This chapter examines debates concerning the EU’s regulation of nanotechnology. Claims about the potential uses and consequences of nanotechnology are scientifically and politically contested, and have understandably failed to produce consensus over an appropriate regulatory response. Yet legislatures and policymakers have been called upon to review and, as necessary, enact legislation. Here, we find that legislation works symbolically in two senses. In the ‘negative’ sense, legislation is deployed to signal that nanotechnology and the risks to which it gives rise are capable of and subject to control, in spite of prevailing uncertainty. At the same time, the legislation strives to achieve ‘positive’ symbolism in the sense that the legislative process opens up space in which technological futures can be the subject of debate. The chapter concludes by noting that notwithstanding the dangers of the negatively symbolic approach, and while the legislation does not achieve ‘positive’ symbolism in the fullest way possible, nonetheless the venue for debate provided by the introduction of legislation is to be welcomed.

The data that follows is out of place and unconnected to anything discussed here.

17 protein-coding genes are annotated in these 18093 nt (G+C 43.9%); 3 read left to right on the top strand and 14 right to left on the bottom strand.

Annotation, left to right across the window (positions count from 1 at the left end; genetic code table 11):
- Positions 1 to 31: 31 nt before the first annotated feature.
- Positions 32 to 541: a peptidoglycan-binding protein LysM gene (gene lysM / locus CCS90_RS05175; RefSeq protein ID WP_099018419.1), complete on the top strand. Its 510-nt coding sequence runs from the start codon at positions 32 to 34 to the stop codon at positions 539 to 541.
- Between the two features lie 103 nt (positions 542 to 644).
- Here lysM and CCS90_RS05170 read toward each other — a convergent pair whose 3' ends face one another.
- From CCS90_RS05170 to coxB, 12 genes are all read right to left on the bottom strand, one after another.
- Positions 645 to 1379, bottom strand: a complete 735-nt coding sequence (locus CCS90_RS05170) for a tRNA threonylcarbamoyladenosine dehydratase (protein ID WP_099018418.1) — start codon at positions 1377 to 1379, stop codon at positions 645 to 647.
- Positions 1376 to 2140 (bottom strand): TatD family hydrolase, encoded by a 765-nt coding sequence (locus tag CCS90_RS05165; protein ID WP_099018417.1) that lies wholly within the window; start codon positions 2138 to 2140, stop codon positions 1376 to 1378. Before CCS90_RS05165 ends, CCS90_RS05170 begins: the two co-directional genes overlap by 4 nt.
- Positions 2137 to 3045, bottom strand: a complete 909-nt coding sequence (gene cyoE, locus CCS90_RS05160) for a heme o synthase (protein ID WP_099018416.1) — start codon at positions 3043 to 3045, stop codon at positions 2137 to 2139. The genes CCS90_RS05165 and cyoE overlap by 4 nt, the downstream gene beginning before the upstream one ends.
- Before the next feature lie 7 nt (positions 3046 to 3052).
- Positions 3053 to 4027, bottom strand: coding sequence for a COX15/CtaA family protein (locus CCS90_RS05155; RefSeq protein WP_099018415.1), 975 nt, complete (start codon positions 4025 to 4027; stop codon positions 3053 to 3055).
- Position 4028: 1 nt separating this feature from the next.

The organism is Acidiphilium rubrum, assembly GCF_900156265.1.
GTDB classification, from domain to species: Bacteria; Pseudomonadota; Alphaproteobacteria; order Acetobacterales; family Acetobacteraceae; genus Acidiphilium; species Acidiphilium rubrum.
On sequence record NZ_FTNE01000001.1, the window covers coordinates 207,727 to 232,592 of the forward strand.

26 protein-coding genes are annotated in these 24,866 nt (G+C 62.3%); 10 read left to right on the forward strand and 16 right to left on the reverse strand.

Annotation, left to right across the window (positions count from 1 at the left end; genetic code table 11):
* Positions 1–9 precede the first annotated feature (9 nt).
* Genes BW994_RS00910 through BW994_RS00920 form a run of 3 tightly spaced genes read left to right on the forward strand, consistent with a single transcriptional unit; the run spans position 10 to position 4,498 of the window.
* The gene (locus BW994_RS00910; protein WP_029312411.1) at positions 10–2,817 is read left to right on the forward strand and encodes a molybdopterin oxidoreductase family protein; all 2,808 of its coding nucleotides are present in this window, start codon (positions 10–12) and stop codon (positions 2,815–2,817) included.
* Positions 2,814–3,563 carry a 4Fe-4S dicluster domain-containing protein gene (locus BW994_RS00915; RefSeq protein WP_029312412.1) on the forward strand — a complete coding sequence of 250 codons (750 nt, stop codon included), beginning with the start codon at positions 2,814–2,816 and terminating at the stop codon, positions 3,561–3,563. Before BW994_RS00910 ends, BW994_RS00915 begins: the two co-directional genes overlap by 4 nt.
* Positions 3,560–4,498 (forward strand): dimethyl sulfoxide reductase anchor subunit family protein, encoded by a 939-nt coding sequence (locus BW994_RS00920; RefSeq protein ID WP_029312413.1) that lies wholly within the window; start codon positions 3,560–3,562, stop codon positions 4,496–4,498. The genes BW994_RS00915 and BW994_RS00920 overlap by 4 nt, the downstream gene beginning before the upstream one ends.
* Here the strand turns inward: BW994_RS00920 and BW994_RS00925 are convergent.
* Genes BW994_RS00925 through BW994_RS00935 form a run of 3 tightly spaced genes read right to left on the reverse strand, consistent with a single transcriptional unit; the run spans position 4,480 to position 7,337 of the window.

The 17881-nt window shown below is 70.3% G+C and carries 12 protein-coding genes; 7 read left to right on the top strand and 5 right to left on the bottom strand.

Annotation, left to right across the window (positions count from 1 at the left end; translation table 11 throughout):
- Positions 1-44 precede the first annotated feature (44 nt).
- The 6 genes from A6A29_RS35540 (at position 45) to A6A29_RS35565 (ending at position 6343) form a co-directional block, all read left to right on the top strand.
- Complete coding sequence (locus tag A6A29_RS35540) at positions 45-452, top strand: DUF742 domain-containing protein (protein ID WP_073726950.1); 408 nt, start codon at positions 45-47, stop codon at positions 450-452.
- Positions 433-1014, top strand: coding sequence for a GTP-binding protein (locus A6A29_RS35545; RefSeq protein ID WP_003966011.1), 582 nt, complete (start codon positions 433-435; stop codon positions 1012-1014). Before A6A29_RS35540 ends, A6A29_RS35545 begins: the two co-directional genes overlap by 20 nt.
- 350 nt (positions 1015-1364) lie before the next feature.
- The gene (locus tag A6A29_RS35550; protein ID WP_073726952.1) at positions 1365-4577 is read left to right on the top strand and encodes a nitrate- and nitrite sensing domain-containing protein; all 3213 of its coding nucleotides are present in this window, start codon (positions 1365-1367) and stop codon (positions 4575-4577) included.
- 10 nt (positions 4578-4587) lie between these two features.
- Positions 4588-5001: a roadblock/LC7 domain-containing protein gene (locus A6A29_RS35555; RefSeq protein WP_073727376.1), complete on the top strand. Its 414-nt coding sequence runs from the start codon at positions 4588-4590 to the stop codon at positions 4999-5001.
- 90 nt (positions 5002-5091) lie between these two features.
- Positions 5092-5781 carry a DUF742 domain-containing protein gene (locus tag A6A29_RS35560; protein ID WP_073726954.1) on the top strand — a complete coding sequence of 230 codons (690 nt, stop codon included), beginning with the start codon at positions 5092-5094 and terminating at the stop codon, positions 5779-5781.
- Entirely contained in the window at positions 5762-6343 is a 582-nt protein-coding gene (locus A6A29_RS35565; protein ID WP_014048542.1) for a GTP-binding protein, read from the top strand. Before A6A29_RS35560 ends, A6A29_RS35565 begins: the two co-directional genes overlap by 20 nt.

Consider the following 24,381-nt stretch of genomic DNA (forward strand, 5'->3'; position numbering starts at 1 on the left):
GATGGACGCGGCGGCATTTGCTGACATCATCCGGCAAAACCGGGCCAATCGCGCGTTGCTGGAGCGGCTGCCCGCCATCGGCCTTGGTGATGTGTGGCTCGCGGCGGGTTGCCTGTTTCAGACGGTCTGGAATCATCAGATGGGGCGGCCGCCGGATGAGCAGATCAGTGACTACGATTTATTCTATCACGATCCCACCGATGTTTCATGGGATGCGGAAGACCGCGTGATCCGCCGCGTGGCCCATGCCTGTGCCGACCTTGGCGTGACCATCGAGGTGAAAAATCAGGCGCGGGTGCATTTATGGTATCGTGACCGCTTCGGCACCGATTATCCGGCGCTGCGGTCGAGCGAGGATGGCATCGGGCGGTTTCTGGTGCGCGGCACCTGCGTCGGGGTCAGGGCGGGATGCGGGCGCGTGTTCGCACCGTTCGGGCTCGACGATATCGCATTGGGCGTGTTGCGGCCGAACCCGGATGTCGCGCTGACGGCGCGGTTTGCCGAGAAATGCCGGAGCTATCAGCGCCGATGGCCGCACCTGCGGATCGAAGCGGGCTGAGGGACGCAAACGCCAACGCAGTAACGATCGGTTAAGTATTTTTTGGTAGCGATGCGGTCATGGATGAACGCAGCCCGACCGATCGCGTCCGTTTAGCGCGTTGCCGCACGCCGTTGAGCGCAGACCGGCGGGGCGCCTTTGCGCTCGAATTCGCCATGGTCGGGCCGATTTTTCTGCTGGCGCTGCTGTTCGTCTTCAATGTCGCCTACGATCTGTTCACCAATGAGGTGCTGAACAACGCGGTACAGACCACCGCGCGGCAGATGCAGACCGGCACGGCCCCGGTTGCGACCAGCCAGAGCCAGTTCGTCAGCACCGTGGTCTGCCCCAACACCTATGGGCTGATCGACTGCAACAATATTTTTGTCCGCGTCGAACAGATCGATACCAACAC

|Title of host publication||Symbolic Legislation and Developments in Biolaw|
|Editors||B van Klink, B van Beers, L Poort|
|Publication status||Published - 1 Sept 2016|